rfc:php6

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rfc:php6 [2014/07/23 13:36]
ajf Put to vote. Again.
rfc:php6 [2014/07/29 23:42]
ajf Closed vote, marked accepted
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   * Date: 2014-07-05 (latest 2014-07-22)   * Date: 2014-07-05 (latest 2014-07-22)
   * Authors: Andrea Faulds <ajf@ajf.me>, Zeev Suraski <zeev@php.net>   * Authors: Andrea Faulds <ajf@ajf.me>, Zeev Suraski <zeev@php.net>
-  * Status: In Voting+  * Status: Accepted (Name is PHP 7)
   * First Published at: http://wiki.php.net/rfc/php6   * First Published at: http://wiki.php.net/rfc/php6
  
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   * In OTR discussions about a new major version, it is nearly always referred to as "PHP 6". Given that the current version is PHP 5, people understandably jump to the conclusion that the next one will be "PHP 6" and refer to it as such. In the minds of many devs "PHP 6" is already deeply ingrained as the name of the next major.   * In OTR discussions about a new major version, it is nearly always referred to as "PHP 6". Given that the current version is PHP 5, people understandably jump to the conclusion that the next one will be "PHP 6" and refer to it as such. In the minds of many devs "PHP 6" is already deeply ingrained as the name of the next major.
   * While many participants on the internals mailing list were involved in the original PHP 6 effort and as such are acutely aware of its existence, the larger PHP community is not. While discussing this RFC with various developers, many did not really understand why this was even a question, because they were no more than vaguely aware that there was something like PHP 6 in the past. As such wrong expectations due to confusion about the version number should be minimal.   * While many participants on the internals mailing list were involved in the original PHP 6 effort and as such are acutely aware of its existence, the larger PHP community is not. While discussing this RFC with various developers, many did not really understand why this was even a question, because they were no more than vaguely aware that there was something like PHP 6 in the past. As such wrong expectations due to confusion about the version number should be minimal.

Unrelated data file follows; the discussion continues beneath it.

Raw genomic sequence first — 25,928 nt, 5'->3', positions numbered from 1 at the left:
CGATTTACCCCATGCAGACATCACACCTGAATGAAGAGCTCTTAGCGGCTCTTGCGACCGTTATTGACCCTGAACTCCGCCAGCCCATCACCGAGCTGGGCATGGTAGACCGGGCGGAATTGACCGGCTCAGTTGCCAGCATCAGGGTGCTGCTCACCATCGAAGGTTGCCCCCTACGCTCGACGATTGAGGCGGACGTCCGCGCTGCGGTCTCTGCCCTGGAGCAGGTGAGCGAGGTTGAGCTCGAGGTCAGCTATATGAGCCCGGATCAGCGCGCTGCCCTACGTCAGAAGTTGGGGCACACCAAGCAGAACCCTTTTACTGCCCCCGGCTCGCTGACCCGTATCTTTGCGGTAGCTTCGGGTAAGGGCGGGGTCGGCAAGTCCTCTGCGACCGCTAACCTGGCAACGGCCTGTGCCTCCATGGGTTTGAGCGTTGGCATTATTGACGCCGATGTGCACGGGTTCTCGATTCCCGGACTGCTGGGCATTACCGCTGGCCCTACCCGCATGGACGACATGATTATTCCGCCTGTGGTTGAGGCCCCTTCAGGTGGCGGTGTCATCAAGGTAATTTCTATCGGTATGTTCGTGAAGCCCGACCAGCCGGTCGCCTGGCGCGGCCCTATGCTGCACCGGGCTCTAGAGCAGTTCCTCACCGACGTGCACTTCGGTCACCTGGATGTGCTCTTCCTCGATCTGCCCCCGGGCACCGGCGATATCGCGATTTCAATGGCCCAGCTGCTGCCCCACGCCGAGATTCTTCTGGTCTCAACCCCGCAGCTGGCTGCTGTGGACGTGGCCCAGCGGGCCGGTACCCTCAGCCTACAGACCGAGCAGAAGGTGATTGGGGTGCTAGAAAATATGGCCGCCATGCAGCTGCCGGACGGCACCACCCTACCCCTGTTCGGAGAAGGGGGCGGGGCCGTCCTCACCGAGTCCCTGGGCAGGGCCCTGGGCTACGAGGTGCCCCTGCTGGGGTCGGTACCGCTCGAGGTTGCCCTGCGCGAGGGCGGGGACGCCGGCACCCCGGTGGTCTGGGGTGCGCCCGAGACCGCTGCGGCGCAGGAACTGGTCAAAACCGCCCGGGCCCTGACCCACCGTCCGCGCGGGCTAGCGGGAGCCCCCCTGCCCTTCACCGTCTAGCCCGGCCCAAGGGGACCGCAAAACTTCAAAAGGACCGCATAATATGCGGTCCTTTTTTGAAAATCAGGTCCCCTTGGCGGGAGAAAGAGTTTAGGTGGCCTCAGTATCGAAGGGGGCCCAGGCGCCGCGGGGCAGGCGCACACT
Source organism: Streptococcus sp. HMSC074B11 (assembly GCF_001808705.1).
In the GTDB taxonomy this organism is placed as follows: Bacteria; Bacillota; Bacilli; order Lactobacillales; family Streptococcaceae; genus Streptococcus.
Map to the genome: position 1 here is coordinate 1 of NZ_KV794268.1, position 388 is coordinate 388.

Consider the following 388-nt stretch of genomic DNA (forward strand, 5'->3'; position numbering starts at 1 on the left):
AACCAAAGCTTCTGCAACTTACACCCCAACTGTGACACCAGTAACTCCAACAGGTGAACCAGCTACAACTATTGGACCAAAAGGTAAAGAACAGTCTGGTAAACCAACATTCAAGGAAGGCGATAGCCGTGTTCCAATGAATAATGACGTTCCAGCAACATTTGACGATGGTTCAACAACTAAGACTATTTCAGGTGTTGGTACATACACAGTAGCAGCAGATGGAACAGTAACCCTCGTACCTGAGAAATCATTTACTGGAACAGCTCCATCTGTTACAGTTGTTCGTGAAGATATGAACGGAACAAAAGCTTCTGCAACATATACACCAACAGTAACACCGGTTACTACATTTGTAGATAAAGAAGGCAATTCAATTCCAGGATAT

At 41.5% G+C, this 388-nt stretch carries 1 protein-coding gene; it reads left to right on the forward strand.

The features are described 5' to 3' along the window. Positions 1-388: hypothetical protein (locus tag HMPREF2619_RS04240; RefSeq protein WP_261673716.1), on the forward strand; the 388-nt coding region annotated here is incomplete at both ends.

-  * While there has certainly been precedent for missing version numbers, the examples given in the previous section involve larger changes to versioning. When going from version 1.4 to 5.0 it'clear change in the versioning scheme and not just a skipped version. The existing precedent suggests going to PHP 2016 or something equally distinct, rather than skipping a version. (No, this is not a serious suggestion.) +  * While there has certainly been precedent for missing version numbers, this usually occurs in the context of larger changes to the versioning schemeFor example, when Java went from 1.4 to 5.0it's clear that the numbering system changed. The existing precedent suggests going to PHP 2016 or something equally distinct, rather than just skipping a version. (No, this is not a serious suggestion.)
-  * Choosing a language version based on "lucky numbers" or other superstition seems questionable. +
  
 ===== Vote ===== ===== Vote =====
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 Voting started 2014-07-20 but was cancelled. Voting started 2014-07-20 but was cancelled.
  
-Voting restarted 2014-07-23 afresh and ends 2014-07-30.+Voting restarted 2014-07-23 afresh and ended 2014-07-30.
  
-<doodle title="Shall the name of PHP NEXT be PHP 6, or PHP 7?" auth="user" voteType="single" closed="false">+<doodle title="Shall the name of PHP NEXT be PHP 6, or PHP 7?" auth="user" voteType="single" closed="true">
    * PHP 6    * PHP 6
    * PHP 7    * PHP 7
rfc/php6.txt · Last modified: 2017/09/22 13:28 (external edit)